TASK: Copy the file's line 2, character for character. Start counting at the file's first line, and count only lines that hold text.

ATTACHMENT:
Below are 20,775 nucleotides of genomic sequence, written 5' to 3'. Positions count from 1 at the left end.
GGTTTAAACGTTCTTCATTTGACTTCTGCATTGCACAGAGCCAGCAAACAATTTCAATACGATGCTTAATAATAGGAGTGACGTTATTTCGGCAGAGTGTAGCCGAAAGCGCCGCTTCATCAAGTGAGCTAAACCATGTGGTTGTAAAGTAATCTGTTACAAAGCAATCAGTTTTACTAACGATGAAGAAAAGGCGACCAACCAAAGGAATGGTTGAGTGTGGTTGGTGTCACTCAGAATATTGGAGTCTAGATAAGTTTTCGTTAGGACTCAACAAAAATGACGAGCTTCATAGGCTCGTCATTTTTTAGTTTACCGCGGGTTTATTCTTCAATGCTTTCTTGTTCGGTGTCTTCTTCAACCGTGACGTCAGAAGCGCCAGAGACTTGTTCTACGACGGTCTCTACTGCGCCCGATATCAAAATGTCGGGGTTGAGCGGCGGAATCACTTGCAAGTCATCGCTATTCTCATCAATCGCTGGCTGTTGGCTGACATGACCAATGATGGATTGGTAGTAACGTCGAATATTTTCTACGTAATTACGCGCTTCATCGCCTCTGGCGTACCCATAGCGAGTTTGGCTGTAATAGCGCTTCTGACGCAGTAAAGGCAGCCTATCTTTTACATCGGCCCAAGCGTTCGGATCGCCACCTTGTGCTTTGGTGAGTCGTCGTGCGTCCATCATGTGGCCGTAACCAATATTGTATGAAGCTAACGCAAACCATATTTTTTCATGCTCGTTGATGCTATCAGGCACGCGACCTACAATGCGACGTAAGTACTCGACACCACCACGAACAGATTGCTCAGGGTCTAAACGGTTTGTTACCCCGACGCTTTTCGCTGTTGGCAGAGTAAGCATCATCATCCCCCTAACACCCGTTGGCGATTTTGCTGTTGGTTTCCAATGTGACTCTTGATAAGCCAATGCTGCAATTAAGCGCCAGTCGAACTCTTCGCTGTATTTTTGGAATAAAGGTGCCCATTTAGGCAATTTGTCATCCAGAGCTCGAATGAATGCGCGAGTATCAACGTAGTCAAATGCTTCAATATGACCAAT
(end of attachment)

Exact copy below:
GGTTTAAACGTTCTTCATTTGACTTCTGCATTGCACAGAGCCAGCAAACAATTTCAATACGATGCTTAATAATAGGAGTGACGTTATTTCGGCAGAGTGTAGCCGAAAGCGCCGCTTCATCAAGTGAGCTAAACCATGTGGTTGTAAAGTAATCTGTTACAAAGCAATCAGTTTTACTAACGATGAAGAAAAGGCGACCAACCAAAGGAATGGTTGAGTGTGGTTGGTGTCACTCAGAATATTGGAGTCTAGATAAGTTTTCGTTAGGACTCAACAAAAATGACGAGCTTCATAGGCTCGTCATTTTTTAGTTTACCGCGGGTTTATTCTTCAATGCTTTCTTGTTCGGTGTCTTCTTCAACCGTGACGTCAGAAGCGCCAGAGACTTGTTCTACGACGGTCTCTACTGCGCCCGATATCAAAATGTCGGGGTTGAGCGGCGGAATCACTTGCAAGTCATCGCTATTCTCATCAATCGCTGGCTGTTGGCTGACATGACCAATGATGGATTGGTAGTAACGTCGAATATTTTCTACGTAATTACGCGCTTCATCGCCTCTGGCGTACCCATAGCGAGTTTGGCTGTAATAGCGCTTCTGACGCAGTAAAGGCAGCCTATCTTTTACATCGGCCCAAGCGTTCGGATCGCCACCTTGTGCTTTGGTGAGTCGTCGTGCGTCCATCATGTGGCCGTAACCAATATTGTATGAAGCTAACGCAAACCATATTTTTTCATGCTCGTTGATGCTATCAGGCACGCGACCTACAATGCGACGTAAGTACTCGACACCACCACGAACAGATTGCTCAGGGTCTAAACGGTTTGTTACCCCGACGCTTTTCGCTGTTGGCAGAGTAAGCATCATCATCCCCCTAACACCCGTTGGCGATTTTGCTGTTGGTTTCCAATGTGACTCTTGATAAGCCAATGCTGCAATTAAGCGCCAGTCGAACTCTTCGCTGTATTTTTGGAATAAAGGTGCCCATTTAGGCAATTTGTCATCCAGAGCTCGAATGAATGCGCGAGTATCAACGTAGTCAAATGCTTCAATATGACCAAT